Mary Ann was born in 1837 in Nova Scotia, maybe in Wallace, Cumberland, which is where the person I assume was her younger brother was born some 10 years later. Besides her brother John W, she had at least 2 sisters, who I think were called Elizabeth and Ann Susan. Her parents were likely John Wholesworth Sr. and Sarah Rogers. A lot of this is based on information I learned about her brother John, who immigrated to the US, where record keeping was better. I’m still not entirely sure that he was her brother, but I think all evidence points to this – the timing, family names, birth locations, etc. Below is what Wallace looks like today (a bustling metropolis):

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It’s possible Mary Ann’s family were loyalists that came to Wallace (then called Remsheg, which meant “the place between” in Mi’kmaq) around 1783, as this is the case with her husband’s side of the family. But.. I haven’t been able to find the surname (or its million variants) on the maps from the time and I’ve seen family members claim Scottish descent on 2 censuses (but English on others). It’s quite likely they instead came from Scotland a bit later with settlers who renamed the place Wallace (after William, of course). Below is a picture of the Scottish arriving in Canada, playing bagpipes and waving a flag, immortalized in a commemorative stamp. 8-arrival-of-scottish-settlers-pictou-ns-1973_1189_08577208dba58e5L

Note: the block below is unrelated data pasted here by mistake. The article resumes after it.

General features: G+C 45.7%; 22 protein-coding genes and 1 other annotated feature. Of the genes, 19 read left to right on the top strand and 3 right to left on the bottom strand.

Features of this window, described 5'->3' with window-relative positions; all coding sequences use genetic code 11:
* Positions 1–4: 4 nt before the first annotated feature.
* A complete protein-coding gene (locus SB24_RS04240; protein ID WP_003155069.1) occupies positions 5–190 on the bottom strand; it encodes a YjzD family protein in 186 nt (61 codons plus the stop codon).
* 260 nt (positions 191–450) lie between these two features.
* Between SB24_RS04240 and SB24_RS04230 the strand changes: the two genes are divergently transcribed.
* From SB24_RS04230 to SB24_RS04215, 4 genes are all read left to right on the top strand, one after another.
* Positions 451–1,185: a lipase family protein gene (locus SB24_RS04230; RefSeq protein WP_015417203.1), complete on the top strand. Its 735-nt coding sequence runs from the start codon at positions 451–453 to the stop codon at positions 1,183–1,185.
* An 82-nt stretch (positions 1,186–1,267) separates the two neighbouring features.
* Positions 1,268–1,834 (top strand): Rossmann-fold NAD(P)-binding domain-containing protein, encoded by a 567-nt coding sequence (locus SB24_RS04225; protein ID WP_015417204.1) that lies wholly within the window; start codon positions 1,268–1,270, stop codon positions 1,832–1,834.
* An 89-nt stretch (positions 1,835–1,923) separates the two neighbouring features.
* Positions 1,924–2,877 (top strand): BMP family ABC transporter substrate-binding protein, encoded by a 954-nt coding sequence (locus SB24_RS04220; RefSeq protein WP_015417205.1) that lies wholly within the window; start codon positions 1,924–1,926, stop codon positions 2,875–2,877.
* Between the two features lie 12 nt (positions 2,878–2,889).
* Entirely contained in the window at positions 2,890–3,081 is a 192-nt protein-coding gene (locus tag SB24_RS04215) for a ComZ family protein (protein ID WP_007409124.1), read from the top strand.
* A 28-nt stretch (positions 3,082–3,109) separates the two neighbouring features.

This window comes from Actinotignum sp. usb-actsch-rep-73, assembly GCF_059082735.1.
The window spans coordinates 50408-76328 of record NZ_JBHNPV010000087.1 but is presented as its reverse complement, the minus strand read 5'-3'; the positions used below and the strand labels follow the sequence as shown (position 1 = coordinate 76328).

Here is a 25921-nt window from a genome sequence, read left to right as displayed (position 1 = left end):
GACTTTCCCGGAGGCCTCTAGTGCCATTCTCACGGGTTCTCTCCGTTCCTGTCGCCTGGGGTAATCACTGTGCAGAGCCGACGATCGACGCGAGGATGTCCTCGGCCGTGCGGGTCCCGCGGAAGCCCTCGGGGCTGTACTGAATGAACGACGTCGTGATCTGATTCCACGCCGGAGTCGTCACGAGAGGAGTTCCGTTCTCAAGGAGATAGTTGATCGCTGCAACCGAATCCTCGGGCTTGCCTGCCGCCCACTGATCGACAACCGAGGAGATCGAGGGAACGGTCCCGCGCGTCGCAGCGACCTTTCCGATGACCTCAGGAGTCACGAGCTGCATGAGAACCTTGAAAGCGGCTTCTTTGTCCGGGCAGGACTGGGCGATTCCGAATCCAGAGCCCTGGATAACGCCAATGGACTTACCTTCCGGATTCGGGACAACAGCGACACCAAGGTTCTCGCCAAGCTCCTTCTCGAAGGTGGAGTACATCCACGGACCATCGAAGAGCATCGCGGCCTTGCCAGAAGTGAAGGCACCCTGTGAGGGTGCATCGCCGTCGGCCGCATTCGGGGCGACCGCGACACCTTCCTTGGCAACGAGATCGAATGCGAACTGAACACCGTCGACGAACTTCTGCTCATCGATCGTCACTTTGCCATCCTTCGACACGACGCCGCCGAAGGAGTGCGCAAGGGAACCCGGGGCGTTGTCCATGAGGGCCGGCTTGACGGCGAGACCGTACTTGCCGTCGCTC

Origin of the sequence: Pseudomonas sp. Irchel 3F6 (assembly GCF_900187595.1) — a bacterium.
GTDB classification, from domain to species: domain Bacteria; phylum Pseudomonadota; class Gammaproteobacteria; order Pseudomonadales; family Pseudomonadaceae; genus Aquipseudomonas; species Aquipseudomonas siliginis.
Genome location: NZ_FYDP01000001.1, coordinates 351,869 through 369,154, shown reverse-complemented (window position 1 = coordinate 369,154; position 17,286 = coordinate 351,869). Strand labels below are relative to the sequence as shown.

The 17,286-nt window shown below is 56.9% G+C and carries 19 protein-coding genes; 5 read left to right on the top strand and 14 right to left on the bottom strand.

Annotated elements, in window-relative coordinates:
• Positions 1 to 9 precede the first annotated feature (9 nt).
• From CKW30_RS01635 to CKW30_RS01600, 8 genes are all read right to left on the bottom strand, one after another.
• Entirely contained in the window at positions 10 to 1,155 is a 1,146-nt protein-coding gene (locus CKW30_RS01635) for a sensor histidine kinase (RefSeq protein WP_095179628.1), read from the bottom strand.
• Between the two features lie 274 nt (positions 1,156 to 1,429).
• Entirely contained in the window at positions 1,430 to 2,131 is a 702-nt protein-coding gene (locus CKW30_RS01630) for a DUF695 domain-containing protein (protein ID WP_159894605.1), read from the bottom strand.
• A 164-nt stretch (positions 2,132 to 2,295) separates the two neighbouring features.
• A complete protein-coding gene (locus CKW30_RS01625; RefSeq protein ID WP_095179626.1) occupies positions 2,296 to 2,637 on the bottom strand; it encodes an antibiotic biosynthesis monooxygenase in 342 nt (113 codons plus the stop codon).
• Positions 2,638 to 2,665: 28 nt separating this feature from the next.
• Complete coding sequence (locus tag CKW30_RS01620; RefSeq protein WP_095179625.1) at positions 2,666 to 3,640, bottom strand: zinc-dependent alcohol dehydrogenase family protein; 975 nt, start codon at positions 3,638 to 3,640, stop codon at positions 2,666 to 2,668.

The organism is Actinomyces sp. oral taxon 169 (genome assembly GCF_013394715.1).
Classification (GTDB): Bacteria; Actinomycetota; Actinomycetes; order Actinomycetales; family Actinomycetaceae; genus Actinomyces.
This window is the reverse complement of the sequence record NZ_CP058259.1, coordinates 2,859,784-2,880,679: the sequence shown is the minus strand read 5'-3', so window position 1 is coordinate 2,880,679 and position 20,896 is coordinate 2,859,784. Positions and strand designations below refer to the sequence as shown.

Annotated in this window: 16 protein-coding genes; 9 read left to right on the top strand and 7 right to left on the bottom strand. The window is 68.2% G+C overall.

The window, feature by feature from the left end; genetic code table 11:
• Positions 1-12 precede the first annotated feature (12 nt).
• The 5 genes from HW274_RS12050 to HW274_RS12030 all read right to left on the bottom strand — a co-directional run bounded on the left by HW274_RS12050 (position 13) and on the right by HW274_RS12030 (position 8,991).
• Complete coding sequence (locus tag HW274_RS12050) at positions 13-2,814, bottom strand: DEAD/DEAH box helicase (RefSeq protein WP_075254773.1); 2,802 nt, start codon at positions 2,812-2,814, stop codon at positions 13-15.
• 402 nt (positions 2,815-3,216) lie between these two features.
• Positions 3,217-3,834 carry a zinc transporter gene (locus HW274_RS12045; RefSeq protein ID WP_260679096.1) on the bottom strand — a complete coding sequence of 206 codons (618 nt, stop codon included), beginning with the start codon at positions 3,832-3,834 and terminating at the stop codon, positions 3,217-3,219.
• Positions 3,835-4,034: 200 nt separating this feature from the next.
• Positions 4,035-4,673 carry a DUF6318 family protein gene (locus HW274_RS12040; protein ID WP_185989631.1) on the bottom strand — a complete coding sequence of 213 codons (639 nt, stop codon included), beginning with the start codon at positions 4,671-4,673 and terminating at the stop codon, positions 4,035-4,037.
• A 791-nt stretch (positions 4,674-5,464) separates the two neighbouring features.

At some point between 1847 and 1857 Mary Ann’s family relocated to PEI, where she married James Crossman Dec. 17, 1857. He was the son of a fisherman and was a lumber dealer himself. She was about 20 and he was 33. They had a daughter, Fanny, in 1860, but I think she died as she never showed up in any other records or the census. After that they had Margaret (1864), Benjamin (1866), John Edward (1869), Sarah Lena (1871), and my great grandfather James (around 1875). All but James were born on Lot 16.  They may have even been living at this house (current stalkery streetview below) in the same place Alexander Crossman (oldest surviving Crossman brother) inherited his parents’ land around 1890.